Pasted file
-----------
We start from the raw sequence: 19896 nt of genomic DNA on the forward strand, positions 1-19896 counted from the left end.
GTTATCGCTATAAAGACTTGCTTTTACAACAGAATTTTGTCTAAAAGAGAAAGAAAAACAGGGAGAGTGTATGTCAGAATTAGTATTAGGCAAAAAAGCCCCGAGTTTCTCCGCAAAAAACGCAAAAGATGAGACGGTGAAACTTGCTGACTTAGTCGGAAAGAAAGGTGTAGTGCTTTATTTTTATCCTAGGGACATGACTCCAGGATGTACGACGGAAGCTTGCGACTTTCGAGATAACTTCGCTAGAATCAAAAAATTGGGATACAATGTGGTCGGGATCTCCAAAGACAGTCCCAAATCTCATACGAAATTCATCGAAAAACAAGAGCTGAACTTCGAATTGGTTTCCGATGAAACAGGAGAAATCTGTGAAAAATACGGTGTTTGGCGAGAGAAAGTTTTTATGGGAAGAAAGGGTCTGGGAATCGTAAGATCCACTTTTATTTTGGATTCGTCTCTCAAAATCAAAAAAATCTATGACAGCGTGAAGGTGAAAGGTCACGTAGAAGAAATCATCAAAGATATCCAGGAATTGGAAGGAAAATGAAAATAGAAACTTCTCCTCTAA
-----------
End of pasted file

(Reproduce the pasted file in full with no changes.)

We start from the raw sequence: 19896 nt of genomic DNA on the forward strand, positions 1-19896 counted from the left end.
GTTATCGCTATAAAGACTTGCTTTTACAACAGAATTTTGTCTAAAAGAGAAAGAAAAACAGGGAGAGTGTATGTCAGAATTAGTATTAGGCAAAAAAGCCCCGAGTTTCTCCGCAAAAAACGCAAAAGATGAGACGGTGAAACTTGCTGACTTAGTCGGAAAGAAAGGTGTAGTGCTTTATTTTTATCCTAGGGACATGACTCCAGGATGTACGACGGAAGCTTGCGACTTTCGAGATAACTTCGCTAGAATCAAAAAATTGGGATACAATGTGGTCGGGATCTCCAAAGACAGTCCCAAATCTCATACGAAATTCATCGAAAAACAAGAGCTGAACTTCGAATTGGTTTCCGATGAAACAGGAGAAATCTGTGAAAAATACGGTGTTTGGCGAGAGAAAGTTTTTATGGGAAGAAAGGGTCTGGGAATCGTAAGATCCACTTTTATTTTGGATTCGTCTCTCAAAATCAAAAAAATCTATGACAGCGTGAAGGTGAAAGGTCACGTAGAAGAAATCATCAAAGATATCCAGGAATTGGAAGGAAAATGAAAATAGAAACTTCTCCTCTAA